What Is Fiduciary Duty and Why Does It Matter?
You might have heard the word fiduciary thrown around in a conversation at a party or if you’ve ever looked for a financial advisor. But, do you know what the term really means? This article will provide a definition of fiduciary duty, what it is, and why it’s important to understand what it means.
What is Fiduciary Duty?
“Fiduciary” is a complicated-sounding word for a rather straightforward concept. A fiduciary is a person or organization that acts on someone’s behalf and has an ethical and legal obligation to put their clients’ interests ahead of their own. When you have a fiduciary duty to someone, it simply means that you must act in a way that will benefit them without thinking about what’s best for you.
In short, you act in that person’s best interest.
What is a Fiduciary Relationship?
The Canadian courts suggest that a fiduciary relationship exists when:
- The fiduciary can exercise their discretion or power over the beneficiary
- The fiduciaries decisions affect the interests of the beneficiary
- The beneficiary is in a vulnerable position and is somewhat reliant on the fiduciary
Examples of common fiduciary relationships include:
- Financial advisor/investor
- Licensed Insolvency Trustee (LIT)/client
When you look at these examples, the fiduciary duty makes sense. You never want to go to your family doctor and have to question whether or not they will treat you based on what is in your best interest. It’s just assumed. It’s an expectation that your lawyer, doctor, or parent is looking out for what will serve you best, not what’s in it for them. Unfortunately, this is not always the case in certain fiduciary relationships.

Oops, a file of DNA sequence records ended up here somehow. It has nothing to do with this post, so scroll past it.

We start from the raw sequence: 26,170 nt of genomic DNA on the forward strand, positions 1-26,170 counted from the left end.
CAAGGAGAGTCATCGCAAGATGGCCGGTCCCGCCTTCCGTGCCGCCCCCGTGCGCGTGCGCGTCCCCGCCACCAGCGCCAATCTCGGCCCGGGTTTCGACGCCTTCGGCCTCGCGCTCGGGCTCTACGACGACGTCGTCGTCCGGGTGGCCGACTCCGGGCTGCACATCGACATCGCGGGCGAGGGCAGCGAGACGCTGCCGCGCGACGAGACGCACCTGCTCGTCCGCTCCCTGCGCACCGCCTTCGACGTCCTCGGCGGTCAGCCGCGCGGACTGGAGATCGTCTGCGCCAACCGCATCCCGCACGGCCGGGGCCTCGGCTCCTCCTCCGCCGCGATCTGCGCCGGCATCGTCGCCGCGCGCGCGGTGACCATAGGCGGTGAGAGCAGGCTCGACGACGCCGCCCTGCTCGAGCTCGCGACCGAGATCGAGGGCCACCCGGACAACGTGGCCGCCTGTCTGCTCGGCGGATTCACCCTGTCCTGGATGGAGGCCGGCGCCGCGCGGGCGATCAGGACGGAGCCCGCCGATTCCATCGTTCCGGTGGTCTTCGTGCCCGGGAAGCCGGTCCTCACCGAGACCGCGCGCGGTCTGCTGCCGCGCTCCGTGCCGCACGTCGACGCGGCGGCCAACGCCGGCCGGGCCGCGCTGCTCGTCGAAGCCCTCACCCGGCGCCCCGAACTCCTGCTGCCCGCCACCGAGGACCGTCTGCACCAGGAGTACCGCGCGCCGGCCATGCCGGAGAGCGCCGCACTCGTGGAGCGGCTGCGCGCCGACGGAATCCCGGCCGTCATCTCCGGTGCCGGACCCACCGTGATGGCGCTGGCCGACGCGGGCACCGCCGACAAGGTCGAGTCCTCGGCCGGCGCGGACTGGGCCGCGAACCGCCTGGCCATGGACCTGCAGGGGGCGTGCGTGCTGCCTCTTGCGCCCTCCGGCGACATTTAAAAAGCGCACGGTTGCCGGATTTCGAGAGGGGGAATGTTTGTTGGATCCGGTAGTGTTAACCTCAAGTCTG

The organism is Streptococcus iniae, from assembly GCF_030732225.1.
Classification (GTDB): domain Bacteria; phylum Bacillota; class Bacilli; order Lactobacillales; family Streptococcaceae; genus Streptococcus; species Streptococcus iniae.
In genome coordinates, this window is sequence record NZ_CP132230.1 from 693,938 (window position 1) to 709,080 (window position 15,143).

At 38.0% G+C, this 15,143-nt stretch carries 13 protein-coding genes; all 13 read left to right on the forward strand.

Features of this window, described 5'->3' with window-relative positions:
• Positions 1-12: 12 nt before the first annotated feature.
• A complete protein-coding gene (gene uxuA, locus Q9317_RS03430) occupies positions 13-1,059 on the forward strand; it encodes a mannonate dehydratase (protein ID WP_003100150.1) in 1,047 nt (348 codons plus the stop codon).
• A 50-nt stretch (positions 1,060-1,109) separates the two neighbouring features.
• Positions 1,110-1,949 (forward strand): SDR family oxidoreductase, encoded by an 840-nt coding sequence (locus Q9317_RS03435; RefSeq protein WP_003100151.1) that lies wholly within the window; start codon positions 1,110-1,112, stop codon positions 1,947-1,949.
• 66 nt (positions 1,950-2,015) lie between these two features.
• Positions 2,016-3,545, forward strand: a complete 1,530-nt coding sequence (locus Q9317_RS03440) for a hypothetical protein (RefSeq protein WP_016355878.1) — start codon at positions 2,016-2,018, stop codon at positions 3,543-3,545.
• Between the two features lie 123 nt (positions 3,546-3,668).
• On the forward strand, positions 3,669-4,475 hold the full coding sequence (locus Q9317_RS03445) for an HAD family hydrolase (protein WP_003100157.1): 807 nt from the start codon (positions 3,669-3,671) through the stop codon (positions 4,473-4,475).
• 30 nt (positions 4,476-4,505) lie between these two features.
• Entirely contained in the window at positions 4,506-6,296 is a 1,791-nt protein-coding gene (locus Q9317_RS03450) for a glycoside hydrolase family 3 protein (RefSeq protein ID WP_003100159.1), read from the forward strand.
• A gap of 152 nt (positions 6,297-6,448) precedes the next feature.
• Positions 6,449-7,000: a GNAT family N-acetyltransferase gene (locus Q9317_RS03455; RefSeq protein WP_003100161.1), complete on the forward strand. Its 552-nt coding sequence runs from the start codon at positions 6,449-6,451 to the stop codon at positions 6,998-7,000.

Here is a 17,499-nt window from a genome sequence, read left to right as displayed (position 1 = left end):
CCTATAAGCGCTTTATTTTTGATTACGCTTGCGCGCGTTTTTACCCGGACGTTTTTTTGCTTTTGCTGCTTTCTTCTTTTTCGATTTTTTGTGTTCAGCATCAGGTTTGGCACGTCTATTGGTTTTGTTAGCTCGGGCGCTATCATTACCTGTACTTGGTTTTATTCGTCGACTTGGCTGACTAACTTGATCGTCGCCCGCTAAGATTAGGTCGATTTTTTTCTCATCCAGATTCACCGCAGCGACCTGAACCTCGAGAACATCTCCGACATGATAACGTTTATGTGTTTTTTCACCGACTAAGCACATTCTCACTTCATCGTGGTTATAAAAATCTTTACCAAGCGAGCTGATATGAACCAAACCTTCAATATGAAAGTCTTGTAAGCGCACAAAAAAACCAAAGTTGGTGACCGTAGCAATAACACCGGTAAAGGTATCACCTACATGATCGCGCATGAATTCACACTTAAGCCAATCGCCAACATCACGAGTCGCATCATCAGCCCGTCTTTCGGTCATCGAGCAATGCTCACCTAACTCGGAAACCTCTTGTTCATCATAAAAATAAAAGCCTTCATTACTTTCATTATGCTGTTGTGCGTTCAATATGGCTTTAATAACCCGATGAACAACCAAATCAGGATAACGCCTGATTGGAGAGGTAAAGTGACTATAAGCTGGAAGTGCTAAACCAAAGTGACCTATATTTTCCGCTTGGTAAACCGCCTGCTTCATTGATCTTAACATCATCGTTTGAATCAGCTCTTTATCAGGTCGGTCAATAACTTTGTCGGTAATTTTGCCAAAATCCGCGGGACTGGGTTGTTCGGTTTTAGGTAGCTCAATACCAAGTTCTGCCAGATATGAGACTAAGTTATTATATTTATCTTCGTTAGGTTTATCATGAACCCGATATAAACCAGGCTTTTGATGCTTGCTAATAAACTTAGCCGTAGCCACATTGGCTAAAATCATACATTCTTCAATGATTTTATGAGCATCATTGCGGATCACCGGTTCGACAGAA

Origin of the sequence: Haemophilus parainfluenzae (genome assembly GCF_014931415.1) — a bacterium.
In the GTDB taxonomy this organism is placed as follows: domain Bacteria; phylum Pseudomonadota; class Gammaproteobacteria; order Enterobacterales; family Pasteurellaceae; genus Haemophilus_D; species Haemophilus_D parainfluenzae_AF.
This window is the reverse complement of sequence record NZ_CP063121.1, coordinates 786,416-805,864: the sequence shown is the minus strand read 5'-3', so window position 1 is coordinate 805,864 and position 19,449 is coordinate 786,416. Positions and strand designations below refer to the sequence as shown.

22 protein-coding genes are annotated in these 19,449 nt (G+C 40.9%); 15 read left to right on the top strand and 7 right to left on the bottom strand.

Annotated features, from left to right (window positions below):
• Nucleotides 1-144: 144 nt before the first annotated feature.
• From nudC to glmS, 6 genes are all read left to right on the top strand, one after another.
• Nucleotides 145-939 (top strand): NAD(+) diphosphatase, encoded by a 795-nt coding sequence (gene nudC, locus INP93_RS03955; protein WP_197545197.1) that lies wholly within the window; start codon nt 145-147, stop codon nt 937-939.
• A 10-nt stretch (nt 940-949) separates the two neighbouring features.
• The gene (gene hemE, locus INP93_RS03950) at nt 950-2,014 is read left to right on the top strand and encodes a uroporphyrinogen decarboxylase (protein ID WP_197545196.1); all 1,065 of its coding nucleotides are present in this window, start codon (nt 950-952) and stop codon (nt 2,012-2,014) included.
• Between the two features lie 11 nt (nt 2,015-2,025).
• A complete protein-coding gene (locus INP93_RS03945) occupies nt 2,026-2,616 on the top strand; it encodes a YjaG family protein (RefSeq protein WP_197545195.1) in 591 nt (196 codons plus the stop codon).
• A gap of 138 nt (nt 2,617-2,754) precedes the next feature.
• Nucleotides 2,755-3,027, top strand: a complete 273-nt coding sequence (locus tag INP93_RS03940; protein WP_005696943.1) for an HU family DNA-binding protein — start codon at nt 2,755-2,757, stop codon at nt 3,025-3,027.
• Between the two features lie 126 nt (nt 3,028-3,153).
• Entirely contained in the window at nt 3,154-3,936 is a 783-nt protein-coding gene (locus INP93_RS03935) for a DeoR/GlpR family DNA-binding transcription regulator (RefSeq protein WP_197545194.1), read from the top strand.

Example of a Fiduciary Relationship: Financial Advisor
To illustrate this concept with an example, let’s turn to the world of finance. If you’re ever in a position where you are trying to choose a financial advisor, understanding the difference between a regular financial advisor and a fiduciary financial advisor is important.
A financial advisor is a term that can be applied to any individual who provides financial advice and helps you to manage your money. Financial advisors are not bound to a fiduciary duty. Which, when you start to think about it, seems a little absurd.
This means that the person who you hire to help you manage your money is not required to put your interest ahead of their own. If you’re a little confused by this, you’re not alone.
This is not to say that all non-fiduciary financial advisors are acting against your best interest but, there’s a chance. If a financial advisor is not a fiduciary, they might be inclined to recommend financial products that score them a bigger commission but aren’t necessarily the best product for you.
On the other hand, a fiduciary financial advisor is ethically and legally required to put your best interest ahead of their own. In an ideal world, this would be the standard way to do business. Before working with a financial advisor, make sure you ask about their fiduciary duty and inquire about what they do to put client interests first.